As one looks back, it was as if the new plant would grow quite quickly, then there would be a time of consolidation where we learn to apply the principles that would strengthen the branches for the next spurt of growth. After a long time of just being “Luck Street” the Karoi centre became ours, followed by the Snake Park “Faith and Hope Centre” and now the most recent centre for babies in Chitungwiza. From one man the staff grew to 10 – 20 -30- 40- 50+ that we have today. Human resource management became a critical success factor. Mr. Kas’s trips to the UK and Europe began to yield the great support we have had for friends in England, Canada, the USA, South Africa and Sweden.
The Foundation has looked after thousands of children and little people have come off the street and some have gone on to become head boys, head girls and university graduates. Some, now adults, have come back to work for us to give back what they received years ago. Many thousands more will be given faith, hope and life in years to come.
The time of Mr Kas’s growing illness that would eventually take him to the Father’s side was a hard time for the Foundation. The management team, under Mai Kaseke held up well and did a sterling job of holding course.
It is dangerous for a Chairman of the Board of Governors to single out persons but if I must not fail to mention the Kafesu family and the Fono (husband and wife team from mt pleasant Anglo American in RSA) who have done so much spiritually and financially.
I want to thank the children, past and present, because it is always a joy to see their joy and their love. The boys and girls have literally inspired people from many parts of the world.
I want to pay tribute to the staff for holding together in severely difficult times and for faithfully taking the “light of the world” into dark places. For the patience and love you have given to the children and for hours of hard labour. You have cried when children have died, you have entered their suffering and cared.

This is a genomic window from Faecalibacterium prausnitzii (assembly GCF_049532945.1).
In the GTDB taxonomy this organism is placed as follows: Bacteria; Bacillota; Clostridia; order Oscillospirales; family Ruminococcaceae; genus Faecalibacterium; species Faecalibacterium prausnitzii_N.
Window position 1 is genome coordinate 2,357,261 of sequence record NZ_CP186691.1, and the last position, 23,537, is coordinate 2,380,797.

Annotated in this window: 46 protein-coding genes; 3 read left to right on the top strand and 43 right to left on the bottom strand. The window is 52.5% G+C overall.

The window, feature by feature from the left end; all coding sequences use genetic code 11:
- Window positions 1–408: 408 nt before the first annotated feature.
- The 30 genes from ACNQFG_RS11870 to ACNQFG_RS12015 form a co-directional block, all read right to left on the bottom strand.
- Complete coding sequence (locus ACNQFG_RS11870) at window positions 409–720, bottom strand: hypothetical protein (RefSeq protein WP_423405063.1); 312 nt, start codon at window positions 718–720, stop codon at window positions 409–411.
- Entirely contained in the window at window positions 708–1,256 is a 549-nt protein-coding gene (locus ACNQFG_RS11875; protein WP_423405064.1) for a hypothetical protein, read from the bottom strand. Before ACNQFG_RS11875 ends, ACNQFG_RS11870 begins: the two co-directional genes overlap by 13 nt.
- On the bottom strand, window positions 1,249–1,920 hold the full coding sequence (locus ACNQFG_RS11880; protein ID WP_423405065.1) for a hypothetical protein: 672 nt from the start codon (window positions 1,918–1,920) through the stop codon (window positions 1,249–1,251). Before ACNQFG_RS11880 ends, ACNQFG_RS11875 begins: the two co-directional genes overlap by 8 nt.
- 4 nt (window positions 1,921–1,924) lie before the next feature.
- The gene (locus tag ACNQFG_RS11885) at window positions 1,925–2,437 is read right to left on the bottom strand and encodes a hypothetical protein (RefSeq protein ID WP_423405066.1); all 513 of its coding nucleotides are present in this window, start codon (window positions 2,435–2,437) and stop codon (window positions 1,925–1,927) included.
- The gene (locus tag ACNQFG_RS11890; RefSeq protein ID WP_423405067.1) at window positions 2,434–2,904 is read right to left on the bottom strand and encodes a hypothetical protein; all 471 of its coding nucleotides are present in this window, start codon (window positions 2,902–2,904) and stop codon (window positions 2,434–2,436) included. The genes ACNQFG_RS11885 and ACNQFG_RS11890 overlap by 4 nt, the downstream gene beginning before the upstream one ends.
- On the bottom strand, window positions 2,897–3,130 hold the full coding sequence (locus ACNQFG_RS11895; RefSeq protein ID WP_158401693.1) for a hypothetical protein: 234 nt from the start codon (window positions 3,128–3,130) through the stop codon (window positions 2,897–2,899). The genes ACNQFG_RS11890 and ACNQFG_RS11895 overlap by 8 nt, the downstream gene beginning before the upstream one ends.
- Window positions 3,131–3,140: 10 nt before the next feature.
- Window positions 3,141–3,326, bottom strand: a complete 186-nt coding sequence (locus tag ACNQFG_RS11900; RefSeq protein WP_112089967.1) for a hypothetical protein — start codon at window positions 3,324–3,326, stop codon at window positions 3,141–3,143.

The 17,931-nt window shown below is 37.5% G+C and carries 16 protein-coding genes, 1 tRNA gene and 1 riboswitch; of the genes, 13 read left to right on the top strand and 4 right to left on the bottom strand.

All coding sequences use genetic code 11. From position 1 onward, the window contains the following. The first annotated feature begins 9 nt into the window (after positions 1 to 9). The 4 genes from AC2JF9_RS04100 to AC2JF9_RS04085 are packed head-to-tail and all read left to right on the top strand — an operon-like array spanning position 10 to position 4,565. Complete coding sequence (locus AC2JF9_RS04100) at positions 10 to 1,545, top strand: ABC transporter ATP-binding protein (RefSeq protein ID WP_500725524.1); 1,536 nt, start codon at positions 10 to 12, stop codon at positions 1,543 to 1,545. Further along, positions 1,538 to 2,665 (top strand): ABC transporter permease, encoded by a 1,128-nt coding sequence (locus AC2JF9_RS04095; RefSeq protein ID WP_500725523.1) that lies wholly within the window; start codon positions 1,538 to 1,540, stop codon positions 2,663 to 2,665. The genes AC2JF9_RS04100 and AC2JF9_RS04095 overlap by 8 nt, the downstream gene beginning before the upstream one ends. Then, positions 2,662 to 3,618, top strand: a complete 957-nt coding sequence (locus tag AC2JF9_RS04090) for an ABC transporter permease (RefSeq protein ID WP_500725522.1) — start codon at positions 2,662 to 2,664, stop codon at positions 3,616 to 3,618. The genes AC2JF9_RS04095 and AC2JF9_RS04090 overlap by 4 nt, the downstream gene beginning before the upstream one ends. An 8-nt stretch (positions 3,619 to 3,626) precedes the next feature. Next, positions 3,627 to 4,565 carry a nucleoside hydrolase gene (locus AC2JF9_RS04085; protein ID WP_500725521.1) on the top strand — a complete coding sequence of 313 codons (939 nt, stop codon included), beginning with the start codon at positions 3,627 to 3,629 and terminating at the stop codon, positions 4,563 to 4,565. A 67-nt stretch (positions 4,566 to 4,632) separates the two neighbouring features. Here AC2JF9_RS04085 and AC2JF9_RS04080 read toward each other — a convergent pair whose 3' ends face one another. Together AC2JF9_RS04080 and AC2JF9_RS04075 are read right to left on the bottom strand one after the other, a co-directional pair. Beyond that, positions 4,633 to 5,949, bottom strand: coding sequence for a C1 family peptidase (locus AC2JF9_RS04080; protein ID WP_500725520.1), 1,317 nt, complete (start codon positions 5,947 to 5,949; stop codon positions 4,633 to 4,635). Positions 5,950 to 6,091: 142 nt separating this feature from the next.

I should also thank those in Social Welfare who leave not only given us Mrs Kaseke, but whose partnership in needed from time to time.
Rev Mike Kierle, Chairman of JCF (UK) has done a great job managing the relationship between us and the UK and keeping the team here supplied with prayer back up and practical support.
And then there are others who, likewise, go with us into the future of the Foundation –worldwide friends and supporters, the Tear Fund, other trustees in South Africa and Jersey.
To end, I want to pay tribute to Pastor Philani. Talk about being pushed into the deep end! Truly here is a man brought into the position “ for just a time as this” . He has had to battle out leading, living and working without a close Board of Governors. On top of the unexpected mantle of leadership he has had to help the whole work cope with all the battles of life in Zimbabwe today at the head of a medium size and growing not for profit organization. He has done admirably and my respect for him is very deep.
I am sure all of us share the dream of a new day of freedom, justice and peace for Zimbabwe. When that day dawns and the light of democracy begins to shine the work of the Foundation will begin “big time” because thousands need us. Having gone through fire and water the Foundation is positioned to be one of God’s vehicles to reach out and save little lives.
To God be the Glory.
Rev Canon Tim Neill
Just Children Foundation